The breed's popularity has led to cross-breeding, including the development of king shepherds, a mix between German shepherds and Shiloh shepherds.

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German Shepherd Care

German shepherd dogs require frequent care, training, and attention but they will reward you with many years of loyalty and love. They are well suited to families, though they're best acquired as pets when they're young so they have ample time to adjust to life with their humans and undergo training.

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Plenty of regular exerciseis essential for German shepherds because they have so much energy. A daily walk is not enough. If you're a jogger, a German shepherd can be a good running companion. Your dog needs to run, play, and explore to prevent frustration, boredom, and pent-up energy. A bored dog may resort to barking, digging, and chewing.

Even if they aren't bored, these dogs like to chew and have powerful jaws, so keep durable chew toys available.

German shepherds are better off in a home with a fenced yard for play rather than an apartment. However, it's even more important that your dog receives plenty of attention and isn't left alone most of the day.


German shepherds have coarse, sometimes wiry, medium-length hair with thick undercoats. Their coats should be brushed every few days to combat their relatively high shedding rate, which can be lessened by routine grooming. Still, you should be prepared to have dog hair on your clothing and furniture—you'll need to vacuum frequently. Luckily, a German shepherd's coat also resists dirt and debris, so you won't need to bathe your dog more than once a month. In fact, too-frequent bathing will strip out the oils that keep their coats healthy.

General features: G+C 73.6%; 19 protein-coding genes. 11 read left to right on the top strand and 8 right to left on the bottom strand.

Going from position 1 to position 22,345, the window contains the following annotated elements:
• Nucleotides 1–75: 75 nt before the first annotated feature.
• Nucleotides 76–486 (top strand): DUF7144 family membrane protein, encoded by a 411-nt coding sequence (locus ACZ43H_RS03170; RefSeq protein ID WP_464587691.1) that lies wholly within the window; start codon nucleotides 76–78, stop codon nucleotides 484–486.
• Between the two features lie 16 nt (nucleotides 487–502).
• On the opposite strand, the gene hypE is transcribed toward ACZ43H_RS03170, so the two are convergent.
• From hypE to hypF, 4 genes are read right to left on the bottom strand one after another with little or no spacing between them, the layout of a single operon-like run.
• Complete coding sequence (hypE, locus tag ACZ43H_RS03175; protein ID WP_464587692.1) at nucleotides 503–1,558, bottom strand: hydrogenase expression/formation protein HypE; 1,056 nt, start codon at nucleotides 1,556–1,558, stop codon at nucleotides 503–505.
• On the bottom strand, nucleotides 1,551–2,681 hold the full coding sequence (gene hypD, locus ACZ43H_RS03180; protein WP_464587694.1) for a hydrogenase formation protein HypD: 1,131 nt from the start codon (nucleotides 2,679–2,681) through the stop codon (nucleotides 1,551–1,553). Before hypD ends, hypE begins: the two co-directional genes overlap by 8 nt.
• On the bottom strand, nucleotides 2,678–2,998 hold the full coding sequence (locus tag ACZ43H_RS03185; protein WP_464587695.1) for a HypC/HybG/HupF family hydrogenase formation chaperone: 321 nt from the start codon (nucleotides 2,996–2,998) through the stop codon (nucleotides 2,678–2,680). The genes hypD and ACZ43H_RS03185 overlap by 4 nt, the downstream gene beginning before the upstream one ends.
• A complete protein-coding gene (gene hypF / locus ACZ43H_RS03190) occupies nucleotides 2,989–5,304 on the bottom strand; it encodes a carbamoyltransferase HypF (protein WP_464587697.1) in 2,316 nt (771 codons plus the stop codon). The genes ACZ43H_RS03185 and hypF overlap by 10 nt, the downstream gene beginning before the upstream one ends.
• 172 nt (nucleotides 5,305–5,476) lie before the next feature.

Remember to keep your dog's nails trimmed to help them walk around comfortably. You should also help your dog maintain good dental hygiene by brushing their teeth a couple times a week.


German shepherds can be very gentle companions and family protectors with propertrainingand socialization. They're an ideal breed for active households, and the intelligence and protective demeanor of this breed canmakeit a good choice forfamilies with childrenas long as the dog is properly trained.

German shepherds can sometimes become anxious or even aggressive if not properly trained and handled. These dogs will ideally be trained to perform a duty they'll take pride in—such as canine sports. The breed's intelligence and desire to work should make training fairly easy. Socialization will make sure your German shepherd does not become stressed or scared when meeting new people or animals and seeing new environments.